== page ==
He had sailed to India from Ragusa in 1862, where, after a period of adversity and hard knocks in which his will and perseverance had been tested, he had accomplished much. He had, corroborated Cynthia Schmidt, Akbar Jehan’s cousin, crossed the roiling waters of the Mediterranean Sea and the Indian Ocean and borne the stormy turbulence of an immigrant’s precarious existence to land on the shores of Bombay, now Mumbai, India. The lithe, imaginative, and vivacious young woman who later became his wife, Jessie Maria, made his acquaintance while visiting her brother, George, who was a sea captain in the British Royal Navy. That acquaintance, rather magically, metamorphosed into love, and the wedding was solemnized soon after their first meeting. Their older son, Michael Henry [Harry] Nedou, Akbar Jehan’s father, according to his birth and baptism certificate, was born in Pune, British India, in 1877. Michael Henry [Harry] Nedou was one of nine children. He was born to Jessie and Michael Adam Nedou after six daughters, an event that was celebrated with much gusto. The birth of the second son, William Arthur Nedou, in 1879, was soon followed by that of the third son and youngest child, Walter Douglas Nedou (E-mail to author, 20 January 2013).

According to relatives, Akbar Jehan’s paternal grandfather, Michael Adam Nedou started out as a photographer and architect, but destiny had willed otherwise. The decisions that he took shaped that destiny as though with the finesse of a calligrapher’s brush. His first venture in hoteliering was the acquisition of the Sind Punjab Hotel in the port city of Karachi. He built the imposing and courtly Nedou’s Hotel in Lahore, characterized by charm and grace, in the 1870s. He and his heirs later built the Nedous’ Hotel in Gulmarg, Kashmir, in 1888. The hotel in Gulmarg sits on an elevation, overlooking the once luxuriantly lush meadow, with its cornucopia of fragrant, beauteous, and flourishing flowers. The riot of colors in Gulmarg in the summer has always had the power to revive my spirits! The cozy cottages around the main lounge, furnished with chintz drapes, chintz covered armchairs, soothing pastel counterpanes on the canopy beds, and hewn logs around the fire places would warm the cockles of any anglophile’s heart. Despite the rapid growth of monstrous concrete construction in Gulmarg, Nedou’s Hotel has always retained an old world charm, maintaining, against all odds, its historical association, environmental importance, and architectural significance.

Akbar Jehan’s sister-in-law, Salima Nedou, observes in her unpublished manuscript, “Michael Nedou was the pioneer of the hotel industry in India and he laid the first stone in the splendid structure of the country’s hotels. His name is woven forever in the tapestry of our tourism” (16). The then grandiose Nedou’s Hotel in Srinagar, which was opened in 1900, boasted a confectionary that, for a long time, had no parallel. The very thought of the delectable jams and jellies that we got from the Nedous’ bakery in my childhood makes me drool. Until the eighties, Nedou’s, Srinagar, epitomized a rare and appealing excellence, and a flawless execution, which, over the years, deteriorated. It is now, sadly, in a dilapidated state.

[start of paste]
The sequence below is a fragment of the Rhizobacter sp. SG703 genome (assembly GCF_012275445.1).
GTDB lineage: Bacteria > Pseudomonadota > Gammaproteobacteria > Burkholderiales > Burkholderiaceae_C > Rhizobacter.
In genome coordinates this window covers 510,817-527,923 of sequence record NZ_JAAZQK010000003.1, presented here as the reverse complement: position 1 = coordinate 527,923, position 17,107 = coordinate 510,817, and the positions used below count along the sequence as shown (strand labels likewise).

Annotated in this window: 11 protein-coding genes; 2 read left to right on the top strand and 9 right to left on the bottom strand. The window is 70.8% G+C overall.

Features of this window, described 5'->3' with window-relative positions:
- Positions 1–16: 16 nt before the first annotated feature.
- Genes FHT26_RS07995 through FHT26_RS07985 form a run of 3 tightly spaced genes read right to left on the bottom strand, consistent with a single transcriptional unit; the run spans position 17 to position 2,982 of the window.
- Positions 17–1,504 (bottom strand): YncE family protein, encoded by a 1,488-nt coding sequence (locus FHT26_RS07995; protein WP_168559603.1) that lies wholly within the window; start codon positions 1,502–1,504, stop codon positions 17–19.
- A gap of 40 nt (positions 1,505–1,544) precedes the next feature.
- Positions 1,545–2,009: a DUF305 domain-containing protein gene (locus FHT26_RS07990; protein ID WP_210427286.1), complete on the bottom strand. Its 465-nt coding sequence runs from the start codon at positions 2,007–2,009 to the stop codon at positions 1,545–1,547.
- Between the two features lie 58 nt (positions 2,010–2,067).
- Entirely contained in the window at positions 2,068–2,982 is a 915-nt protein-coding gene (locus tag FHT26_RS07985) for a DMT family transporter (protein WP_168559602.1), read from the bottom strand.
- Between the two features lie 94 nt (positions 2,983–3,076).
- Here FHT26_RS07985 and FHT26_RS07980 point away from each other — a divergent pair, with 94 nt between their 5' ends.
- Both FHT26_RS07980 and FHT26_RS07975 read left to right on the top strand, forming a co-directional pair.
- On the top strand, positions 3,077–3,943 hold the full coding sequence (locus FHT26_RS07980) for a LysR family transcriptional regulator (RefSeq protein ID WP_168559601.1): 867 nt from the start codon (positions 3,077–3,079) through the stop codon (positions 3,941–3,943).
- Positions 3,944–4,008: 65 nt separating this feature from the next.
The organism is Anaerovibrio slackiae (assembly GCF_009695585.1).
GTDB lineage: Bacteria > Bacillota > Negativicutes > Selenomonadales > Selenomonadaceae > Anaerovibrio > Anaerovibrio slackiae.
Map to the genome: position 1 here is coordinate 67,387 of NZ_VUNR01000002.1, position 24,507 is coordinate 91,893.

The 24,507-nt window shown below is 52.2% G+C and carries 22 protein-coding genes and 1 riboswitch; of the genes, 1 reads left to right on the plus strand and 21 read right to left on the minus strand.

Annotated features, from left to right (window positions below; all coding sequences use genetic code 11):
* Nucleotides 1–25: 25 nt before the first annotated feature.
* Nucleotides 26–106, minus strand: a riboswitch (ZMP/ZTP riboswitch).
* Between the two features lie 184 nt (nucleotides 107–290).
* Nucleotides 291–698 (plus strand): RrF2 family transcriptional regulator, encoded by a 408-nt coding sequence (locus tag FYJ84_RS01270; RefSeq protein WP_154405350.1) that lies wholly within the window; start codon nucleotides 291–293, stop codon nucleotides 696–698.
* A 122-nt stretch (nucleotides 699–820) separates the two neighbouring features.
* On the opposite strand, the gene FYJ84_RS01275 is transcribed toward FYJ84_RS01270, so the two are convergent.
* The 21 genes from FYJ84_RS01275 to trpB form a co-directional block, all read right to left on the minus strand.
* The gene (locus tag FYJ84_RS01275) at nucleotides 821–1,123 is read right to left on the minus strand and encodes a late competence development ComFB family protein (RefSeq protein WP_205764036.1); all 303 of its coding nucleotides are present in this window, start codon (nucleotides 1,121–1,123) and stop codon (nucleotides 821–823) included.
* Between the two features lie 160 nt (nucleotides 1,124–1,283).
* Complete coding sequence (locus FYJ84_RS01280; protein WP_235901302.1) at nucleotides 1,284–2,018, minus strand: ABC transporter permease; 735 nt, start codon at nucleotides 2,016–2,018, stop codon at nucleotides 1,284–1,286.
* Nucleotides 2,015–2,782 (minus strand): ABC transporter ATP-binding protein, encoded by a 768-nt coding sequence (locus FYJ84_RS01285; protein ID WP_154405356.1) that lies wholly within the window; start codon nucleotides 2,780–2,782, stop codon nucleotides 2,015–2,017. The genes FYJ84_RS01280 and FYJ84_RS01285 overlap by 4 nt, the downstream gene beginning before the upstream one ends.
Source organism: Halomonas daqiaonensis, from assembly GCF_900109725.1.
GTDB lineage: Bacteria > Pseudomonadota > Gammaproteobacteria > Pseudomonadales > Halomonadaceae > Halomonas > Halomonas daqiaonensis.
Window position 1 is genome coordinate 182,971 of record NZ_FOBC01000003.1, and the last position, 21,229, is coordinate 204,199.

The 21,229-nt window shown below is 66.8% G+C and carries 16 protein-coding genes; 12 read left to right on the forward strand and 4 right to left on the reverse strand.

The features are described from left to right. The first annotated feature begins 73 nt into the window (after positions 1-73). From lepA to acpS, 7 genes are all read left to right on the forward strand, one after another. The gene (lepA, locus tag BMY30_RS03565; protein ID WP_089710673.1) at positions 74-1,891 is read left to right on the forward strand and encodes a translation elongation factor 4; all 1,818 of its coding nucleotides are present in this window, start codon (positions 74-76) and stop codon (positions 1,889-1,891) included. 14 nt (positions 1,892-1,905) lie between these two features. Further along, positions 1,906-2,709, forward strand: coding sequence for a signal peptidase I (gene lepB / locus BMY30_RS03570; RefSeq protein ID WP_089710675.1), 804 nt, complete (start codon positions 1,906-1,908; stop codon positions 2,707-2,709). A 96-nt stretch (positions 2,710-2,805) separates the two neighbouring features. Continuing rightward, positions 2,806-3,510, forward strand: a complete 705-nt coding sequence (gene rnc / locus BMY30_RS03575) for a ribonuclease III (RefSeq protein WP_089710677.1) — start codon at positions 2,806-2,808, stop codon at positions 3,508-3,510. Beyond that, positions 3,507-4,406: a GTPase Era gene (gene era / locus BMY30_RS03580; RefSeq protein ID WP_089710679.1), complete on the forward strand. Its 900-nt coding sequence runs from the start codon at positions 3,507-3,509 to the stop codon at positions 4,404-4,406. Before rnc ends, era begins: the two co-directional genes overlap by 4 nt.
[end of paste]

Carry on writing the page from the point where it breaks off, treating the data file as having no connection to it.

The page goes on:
In Akbar Jehan’s father’s lifetime, the Nedous’ hotels in Lahore, Gulmarg, and Srinagar retained their reputations as classy, plush, and magnificent havens in colonial India. The Nedous’ hotel in Gulmarg has been exquisitely and intimately described by M. M. Kaye in her whodunit novel, Death in Kashmir. Akbar Jehan’s father, the stoic looking, stocky, and thick-set, though not short, Michael Henry [Harry] Nedou, took over the management of the restful hotel in Gulmarg from his father. Several people have testified to his proverbial philanthropy, beneficence, and kindness. Mother tells me that his advocacy of the nationalist movement in Kashmir, the stirrings of which began in the 1930s, encouraged Akbar Jehan to relinquish a life of affluence and repose to marry Sheikh Mohammad Abdullah, the Kashmiri rebel. Michael Henry [Harry] Nedou “spent his time helping the poor, built houses for them, and saved people wrongly convicted from jail and twice from the gallows” (Nedou 59). Although a charming hotelier, his altruism and charity had given him a larger purpose in life which earned him the admiration and appreciation of not just the “highest names in the land [Lahore], but also those whose sufferings he had soothed and who remembered his kindness and charity” (Ibid). He was not the only member of the Nedou family who chose to convert to Islam. One of his cousins, enthralled by the tenets of the religion, the inspirational vision of the Prophet of Islam, and the unifying force of its credo, embraced Islam as well. Given Akbar Jehan’s father’s philanthropy, to which several people have attested, his volitional conformity to Islamic tenets, and his sincere endeavor to raise his children as Muslim would give a biographer ample reason to believe that his conversion to Islam was not a mere expediency.

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About the Author

Nyla Ali Khan

Nyla Ali Khan is the author of Islam, Women, and Violence in Kashmir: Between India and...